Hirokazu Nakaima, who has fiercely opposed the relocation of the Futenma base, repeated his call that it be removed from the island.
Mr Nakaima had faced tough opposition from Mayor Yoichi Iha. But he will now have the power to veto the plan, which has severely strained ties between Tokyo and Washington…
“I am demanding the base be removed off the island and the Japan-US agreement be reviewed,” the Jiji news agency quoted him as saying…
The unpopular Futenma base is located in the densely populated south of the island.
Both the US and Japan want to relocate it to a new offshore facility in the less populated north.
But residents and law makers in Henoko oppose the plan, as do environmentalists who say it will devastate marine life in the area. Many residents also say that Futenma should be moved off Okinawa altogether – they say Okinawa hosts more than its fair share of bases, leading to disruption, noise and crime.
Most of the treaty has been kept secret from both American and Japanese citizens. Even politicians who win the national election and are voted in as Prime Minister by the Parliament don’t get to see it until afterwards.
We’re still ruling the foreign policy of a nation as the result of a war won 65 years ago. If that ain’t a symptom of the corruption of imperialism – nothing is. Meanwhile, each democratic vote by the people who actually live on the island is meaningless in the eyes of our State Department and Japan’s Home Office.
With damned few exceptions, we should bring all our troops home. Now.
How do you reward a community for their anti-terror efforts? Gawrsh, let’s set fire to their church!
Ahson Saeed, of Corvallis reacts over burnt debris from the mosque
Daylife/AP Photo used by permission
Agents with the Federal Bureau of Investigation have been called in to aid the investigation into an arson fire at the Corvallis mosque where Portland bomb plot suspect Mohamed Osman Mohamud sometimes attended.
The fire at the Salman Al-Farisi Islamic Center was discovered by an on-duty police sergeant at about 2:15 a.m. today. It took firefighters 10 minutes to put it out and it damaged about 80 percent of the office it was contained to. No one was injured.
FBI spokeswoman Beth Anne Steele said it’s standard for the agency to become involved in attacks on religious groups, but that the possible connection between the fire and the arrest of Mohamud makes their involvement even more important…
The FBI is offering a reward of up to $10,000 for information that leads to the identification, arrest and conviction of the person or people responsible for the fire…
Arthur Balizan, the Special Agent in Charge of the FBI in Oregon stated: “We have made it quite clear that the FBI will not tolerate any kind of retribution or attack on the Muslim community…We are working very closely with the leadership at the mosque. We will find the person responsible for this attack and bring the full force of the federal justice system to bear…”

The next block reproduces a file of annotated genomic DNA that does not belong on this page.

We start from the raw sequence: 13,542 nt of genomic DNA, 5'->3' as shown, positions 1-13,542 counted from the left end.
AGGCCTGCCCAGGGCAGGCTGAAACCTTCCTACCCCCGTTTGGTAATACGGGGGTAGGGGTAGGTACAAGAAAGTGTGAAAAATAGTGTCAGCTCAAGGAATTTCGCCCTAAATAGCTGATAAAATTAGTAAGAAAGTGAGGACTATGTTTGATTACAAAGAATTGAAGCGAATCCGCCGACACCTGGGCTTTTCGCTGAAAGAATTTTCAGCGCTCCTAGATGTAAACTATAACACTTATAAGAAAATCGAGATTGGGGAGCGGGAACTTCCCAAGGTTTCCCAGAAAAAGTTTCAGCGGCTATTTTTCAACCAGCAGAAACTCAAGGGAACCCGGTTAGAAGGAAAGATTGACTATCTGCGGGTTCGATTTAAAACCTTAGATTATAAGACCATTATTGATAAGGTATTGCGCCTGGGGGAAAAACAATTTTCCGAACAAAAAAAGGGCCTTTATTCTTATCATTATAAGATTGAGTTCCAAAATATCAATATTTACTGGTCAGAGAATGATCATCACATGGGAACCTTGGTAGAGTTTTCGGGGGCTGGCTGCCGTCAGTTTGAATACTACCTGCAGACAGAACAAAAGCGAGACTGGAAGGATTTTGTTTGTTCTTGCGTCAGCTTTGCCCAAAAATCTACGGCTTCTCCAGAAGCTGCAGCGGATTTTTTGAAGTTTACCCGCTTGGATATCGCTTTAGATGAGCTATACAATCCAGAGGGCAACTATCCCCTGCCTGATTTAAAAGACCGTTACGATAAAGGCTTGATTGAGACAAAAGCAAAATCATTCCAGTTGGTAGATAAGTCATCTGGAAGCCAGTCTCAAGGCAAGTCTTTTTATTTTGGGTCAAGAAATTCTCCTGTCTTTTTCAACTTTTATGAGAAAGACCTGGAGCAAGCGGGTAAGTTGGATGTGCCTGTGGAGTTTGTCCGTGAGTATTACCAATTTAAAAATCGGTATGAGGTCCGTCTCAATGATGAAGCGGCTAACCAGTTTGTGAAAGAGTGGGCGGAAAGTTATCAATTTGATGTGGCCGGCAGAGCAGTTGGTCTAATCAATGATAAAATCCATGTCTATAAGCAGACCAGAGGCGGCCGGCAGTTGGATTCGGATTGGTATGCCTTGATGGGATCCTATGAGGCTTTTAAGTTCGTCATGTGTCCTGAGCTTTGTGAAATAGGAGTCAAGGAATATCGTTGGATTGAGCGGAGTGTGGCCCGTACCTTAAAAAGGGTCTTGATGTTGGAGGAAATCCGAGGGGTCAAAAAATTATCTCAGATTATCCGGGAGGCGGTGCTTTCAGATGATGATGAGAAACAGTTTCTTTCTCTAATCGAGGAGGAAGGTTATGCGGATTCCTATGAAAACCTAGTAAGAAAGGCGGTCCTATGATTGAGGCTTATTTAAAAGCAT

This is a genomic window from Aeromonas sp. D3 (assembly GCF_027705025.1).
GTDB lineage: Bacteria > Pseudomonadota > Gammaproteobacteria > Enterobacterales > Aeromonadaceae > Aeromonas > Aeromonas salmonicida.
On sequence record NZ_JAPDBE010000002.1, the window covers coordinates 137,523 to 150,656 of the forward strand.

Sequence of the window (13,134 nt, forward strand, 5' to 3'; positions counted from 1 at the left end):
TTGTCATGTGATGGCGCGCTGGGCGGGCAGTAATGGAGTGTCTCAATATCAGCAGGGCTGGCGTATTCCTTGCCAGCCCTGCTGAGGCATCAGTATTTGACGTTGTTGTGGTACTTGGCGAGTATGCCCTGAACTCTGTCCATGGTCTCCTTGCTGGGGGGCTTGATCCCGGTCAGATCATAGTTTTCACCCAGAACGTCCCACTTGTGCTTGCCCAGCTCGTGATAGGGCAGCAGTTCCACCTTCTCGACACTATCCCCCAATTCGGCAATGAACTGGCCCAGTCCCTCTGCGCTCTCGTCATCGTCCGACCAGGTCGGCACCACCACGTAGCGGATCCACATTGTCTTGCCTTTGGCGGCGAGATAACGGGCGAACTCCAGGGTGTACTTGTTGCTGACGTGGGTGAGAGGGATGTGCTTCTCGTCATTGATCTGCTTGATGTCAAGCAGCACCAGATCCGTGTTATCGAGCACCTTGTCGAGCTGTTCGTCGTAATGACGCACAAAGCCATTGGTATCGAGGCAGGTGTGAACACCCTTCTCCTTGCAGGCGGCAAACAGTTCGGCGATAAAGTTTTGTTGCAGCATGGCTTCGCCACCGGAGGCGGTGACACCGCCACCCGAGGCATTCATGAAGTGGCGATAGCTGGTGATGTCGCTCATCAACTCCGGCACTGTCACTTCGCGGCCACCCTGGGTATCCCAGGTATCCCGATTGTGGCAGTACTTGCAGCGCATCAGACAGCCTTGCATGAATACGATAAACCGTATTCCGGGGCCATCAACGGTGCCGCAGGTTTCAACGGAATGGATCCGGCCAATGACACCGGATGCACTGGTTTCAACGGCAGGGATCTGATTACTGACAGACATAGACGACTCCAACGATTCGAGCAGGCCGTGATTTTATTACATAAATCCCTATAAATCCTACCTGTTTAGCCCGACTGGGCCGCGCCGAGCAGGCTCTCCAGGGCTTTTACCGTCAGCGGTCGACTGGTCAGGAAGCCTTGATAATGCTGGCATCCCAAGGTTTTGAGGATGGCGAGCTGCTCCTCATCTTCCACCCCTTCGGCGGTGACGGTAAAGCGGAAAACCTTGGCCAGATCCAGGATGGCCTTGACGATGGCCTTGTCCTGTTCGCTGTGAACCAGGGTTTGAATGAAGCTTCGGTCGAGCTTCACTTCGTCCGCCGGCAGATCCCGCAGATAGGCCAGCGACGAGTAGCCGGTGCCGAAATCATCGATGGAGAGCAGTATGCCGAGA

If you’ve followed the details of the teenage fool who wanted to commit terrorist murders at a tree lighting ceremony, you would know that the initiatives that turned this creep up to the FBI and Homeland Security came from the Islamic community in Oregon.
OTOH, the sort of cowardly bigot that committed the arson attack upon the Corvallis mosque will likely turn out to be someone who has trouble reading the Sunday comics.
Texting – old school
In a bid to bring the life-saving emergency service 911 into the 21st century, the FCC is looking at letting citizens report crimes through text messages and even stream video from their mobile phones to emergency centers.
Established as a national standard in 1968, 911 handles more than 230 million calls a year — 70 percent of which now come from mobile phones.
The last real overhaul of 911 by the FCC came in 2001, when mobile carriers were required to allow 911 to identify the location of callers either through GPS or cell-tower data…
But the 911 system still can’t handle text messages, multimedia messages or streaming video, all of which could be very helpful to first responders.
A system that could handle those messages would also allow people to report crimes without being overheard, which could be useful in situations ranging from kidnapping to seeing someone being robbed on the street…
It’s not clear yet where the money will come from for the upgrades, whether they will be federal requirements states and cities must carry out or if they will simply be suggestions.
Perish the thought our politicians adopt useful, constructive protocols like this without giving every local hack a chance to get in on an opportunity to be “lobbied” by equipment vendors.
Push comes to shove, the Federalist rationale supports small-time graft as well as it does the Congressional flavors.
Endangered Indian Giant Squirrel
A peculiar animal known for its shyness and lightning pace, the Ratusa Indica species or the Indian giant squirrel is an attraction for the wildlife enthusiasts visiting the Bhimashankar forest..
[It] leaps from one tree to another but never descends on the ground and makes five to six nests before onset of the monsoon.
The grapes of